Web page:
The Australian Sports Anti-Doping Authority has been called by Geelong, Melbourne, Adelaide, and Greater Western Sydney over doping concerns.
According to the Sunday Mail, Australian Football League sources have been corresponding with the Australian Sports Anti-Doping Authority. Geelong, Greater Western Sydney, and Adelaide all contacted ASADA over concerns about prohibited substances before the 2013 season kicked off. Melbourne also called the anti-doping agency of Australia over concerns about prohibited substances before the 2013 season kicked off. However, ASADA has not revealed what is bothering these clubs and has not released details of their correspondence.
Three partial documents were released by ASADA recently to Herald Sun, despite initially identification of 2444 relevant documents and a $16,619.40 price tag on vetting them. Two of these partially-released Herald Sun, despite initially identifying 2444 relevant documents and putting a $16,619.40 price tag on vetting them while the third was an email from the Adelaide Crows seeking a list of prohibited substances.
ASADA spokesman Rohan Lindeman refused to divulge information about the number of whistleblowers ASADA has in the ranks of the Australian Football League and didn't provided any indication of the type of doping concerns raised by the clubs. He remarked ASADA does not discuss the operational details of its anti-doping program.
In another development, the Australian Football League has made changes to its anti-doping code after finding players from nine clubs have used independently sourced supplements. Earlier this year, an AFL survey, carried out under the guidance of its chief medical officer Peter Harcourt disclosed the information in addition to finding 12 clubs were conducting supplement programs. These supplement programs, according to the survey, lacked a single point of accountability with the unnamed clubs not properly documenting the supplements used by players.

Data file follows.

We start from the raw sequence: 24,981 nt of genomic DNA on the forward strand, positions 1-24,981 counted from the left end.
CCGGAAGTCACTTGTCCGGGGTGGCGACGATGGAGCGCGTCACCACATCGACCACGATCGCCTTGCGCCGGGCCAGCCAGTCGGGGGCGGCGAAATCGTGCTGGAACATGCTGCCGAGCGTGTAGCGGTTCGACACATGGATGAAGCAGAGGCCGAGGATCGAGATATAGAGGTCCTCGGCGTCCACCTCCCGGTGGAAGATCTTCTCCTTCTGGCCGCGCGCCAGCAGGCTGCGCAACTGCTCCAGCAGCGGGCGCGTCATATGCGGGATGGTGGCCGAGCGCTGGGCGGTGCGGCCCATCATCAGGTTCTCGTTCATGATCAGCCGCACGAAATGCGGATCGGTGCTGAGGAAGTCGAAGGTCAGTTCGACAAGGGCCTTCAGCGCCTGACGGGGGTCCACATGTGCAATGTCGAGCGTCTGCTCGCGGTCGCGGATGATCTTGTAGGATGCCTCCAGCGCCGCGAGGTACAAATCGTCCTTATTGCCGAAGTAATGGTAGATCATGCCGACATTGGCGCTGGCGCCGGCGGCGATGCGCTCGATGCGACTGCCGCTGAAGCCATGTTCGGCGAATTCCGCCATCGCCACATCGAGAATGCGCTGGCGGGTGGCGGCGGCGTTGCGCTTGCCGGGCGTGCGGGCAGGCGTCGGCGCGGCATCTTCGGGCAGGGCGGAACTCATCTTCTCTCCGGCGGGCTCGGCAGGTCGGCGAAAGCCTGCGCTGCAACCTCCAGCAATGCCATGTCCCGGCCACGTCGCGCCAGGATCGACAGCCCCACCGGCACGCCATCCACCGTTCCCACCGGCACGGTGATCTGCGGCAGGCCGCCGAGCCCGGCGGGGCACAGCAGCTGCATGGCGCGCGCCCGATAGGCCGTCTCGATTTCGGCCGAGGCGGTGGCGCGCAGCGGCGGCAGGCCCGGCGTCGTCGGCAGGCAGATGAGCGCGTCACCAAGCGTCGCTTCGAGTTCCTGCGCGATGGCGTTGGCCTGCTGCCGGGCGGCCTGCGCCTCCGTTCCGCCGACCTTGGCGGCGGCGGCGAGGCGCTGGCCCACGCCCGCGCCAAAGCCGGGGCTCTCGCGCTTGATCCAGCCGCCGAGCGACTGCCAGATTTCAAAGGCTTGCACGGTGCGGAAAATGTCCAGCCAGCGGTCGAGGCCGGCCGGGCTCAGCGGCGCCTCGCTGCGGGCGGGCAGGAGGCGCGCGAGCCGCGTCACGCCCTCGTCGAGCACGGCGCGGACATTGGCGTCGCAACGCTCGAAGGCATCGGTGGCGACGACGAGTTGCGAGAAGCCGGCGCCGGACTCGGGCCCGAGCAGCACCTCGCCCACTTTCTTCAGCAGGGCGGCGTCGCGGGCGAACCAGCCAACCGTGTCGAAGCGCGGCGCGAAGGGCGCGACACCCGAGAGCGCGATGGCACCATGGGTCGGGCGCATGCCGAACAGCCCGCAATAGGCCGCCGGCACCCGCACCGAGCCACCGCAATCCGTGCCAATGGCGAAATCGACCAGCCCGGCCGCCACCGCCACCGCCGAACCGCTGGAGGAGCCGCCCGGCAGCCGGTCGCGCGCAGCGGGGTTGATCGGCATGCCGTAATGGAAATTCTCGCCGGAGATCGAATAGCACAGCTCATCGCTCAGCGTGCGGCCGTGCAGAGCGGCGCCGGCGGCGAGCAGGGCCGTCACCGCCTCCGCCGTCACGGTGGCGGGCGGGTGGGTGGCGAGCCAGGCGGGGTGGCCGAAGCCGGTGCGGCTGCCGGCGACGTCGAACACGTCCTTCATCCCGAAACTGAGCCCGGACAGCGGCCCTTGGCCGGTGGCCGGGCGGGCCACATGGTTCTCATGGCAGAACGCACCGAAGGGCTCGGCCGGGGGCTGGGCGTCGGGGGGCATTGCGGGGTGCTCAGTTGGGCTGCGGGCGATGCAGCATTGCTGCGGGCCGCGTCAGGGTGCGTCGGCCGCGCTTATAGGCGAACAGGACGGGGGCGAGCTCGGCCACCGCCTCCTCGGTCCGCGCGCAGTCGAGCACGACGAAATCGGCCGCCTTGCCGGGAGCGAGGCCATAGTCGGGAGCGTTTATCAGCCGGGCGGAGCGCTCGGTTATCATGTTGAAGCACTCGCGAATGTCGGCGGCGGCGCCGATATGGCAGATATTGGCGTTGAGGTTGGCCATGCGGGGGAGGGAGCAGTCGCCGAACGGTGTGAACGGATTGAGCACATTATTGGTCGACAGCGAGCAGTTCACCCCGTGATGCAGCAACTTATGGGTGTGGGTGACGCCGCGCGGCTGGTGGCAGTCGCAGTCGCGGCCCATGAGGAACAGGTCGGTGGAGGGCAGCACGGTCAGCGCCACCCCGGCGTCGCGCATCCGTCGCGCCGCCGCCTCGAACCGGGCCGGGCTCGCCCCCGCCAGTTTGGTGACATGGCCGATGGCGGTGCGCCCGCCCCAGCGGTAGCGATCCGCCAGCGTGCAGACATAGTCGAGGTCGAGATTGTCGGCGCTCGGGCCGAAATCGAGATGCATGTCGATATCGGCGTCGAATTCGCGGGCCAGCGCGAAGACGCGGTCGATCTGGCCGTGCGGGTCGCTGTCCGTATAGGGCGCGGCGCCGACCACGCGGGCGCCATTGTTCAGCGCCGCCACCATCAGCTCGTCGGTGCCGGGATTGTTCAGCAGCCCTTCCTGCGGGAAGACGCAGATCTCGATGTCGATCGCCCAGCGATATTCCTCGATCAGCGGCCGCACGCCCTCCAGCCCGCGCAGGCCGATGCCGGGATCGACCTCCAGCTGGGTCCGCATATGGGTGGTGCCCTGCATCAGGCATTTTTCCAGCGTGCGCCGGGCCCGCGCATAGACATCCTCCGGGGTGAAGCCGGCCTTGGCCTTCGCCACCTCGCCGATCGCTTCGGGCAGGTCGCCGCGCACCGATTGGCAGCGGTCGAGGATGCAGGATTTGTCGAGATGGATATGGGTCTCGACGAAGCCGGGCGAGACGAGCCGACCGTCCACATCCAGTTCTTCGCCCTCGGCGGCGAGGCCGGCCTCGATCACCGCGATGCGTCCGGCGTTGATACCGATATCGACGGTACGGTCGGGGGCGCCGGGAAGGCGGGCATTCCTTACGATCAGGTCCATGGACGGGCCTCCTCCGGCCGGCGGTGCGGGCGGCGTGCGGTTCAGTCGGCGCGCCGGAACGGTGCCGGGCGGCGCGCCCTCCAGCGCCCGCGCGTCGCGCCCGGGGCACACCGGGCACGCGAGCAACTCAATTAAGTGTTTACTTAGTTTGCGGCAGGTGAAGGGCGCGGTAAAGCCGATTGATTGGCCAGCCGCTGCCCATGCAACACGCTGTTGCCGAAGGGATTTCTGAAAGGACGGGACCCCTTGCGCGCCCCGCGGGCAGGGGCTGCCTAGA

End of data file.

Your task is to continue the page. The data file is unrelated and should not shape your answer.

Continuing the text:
The changes to the AFL's anti-doping code include cataloguing the prohibited and controlled treatments of the league, a list of which will be completed before the start of next season. Under the new list, prohibited treatments, alongside those listed by the World Anti-Doping Agency (WADA), cannot be used by players and controlled treatments must require written approval from club doctors and controlled prohibited treatments, alongside those listed by the World Anti-Doping Agency (WADA), cannot be used by players and controlled treatments must require written approval from club doctors. Via its website, the AFL stated its anti-doping code will go "above and beyond the WADA code."
The Australian Football League will also be considering prohibiting certain providers of treatments, as a way of ensuring safe practice and eliminating the threat of organized crime becoming involved in the game and medical officers of the club, under what the AFL has described as a "no-needles policy", will only be allowed to inject players when required for treatment purposes.
This year, ASADA investigated Geelong, Gold Coast, and Brisbane while a probe into Melbourne is ongoing while Essendon remains under investigation by the Australian Sports Anti-Doping Authority. Meanwhile, NRL and AFL teams can take some relief from the fact that ASADA bans would not affect World Cup.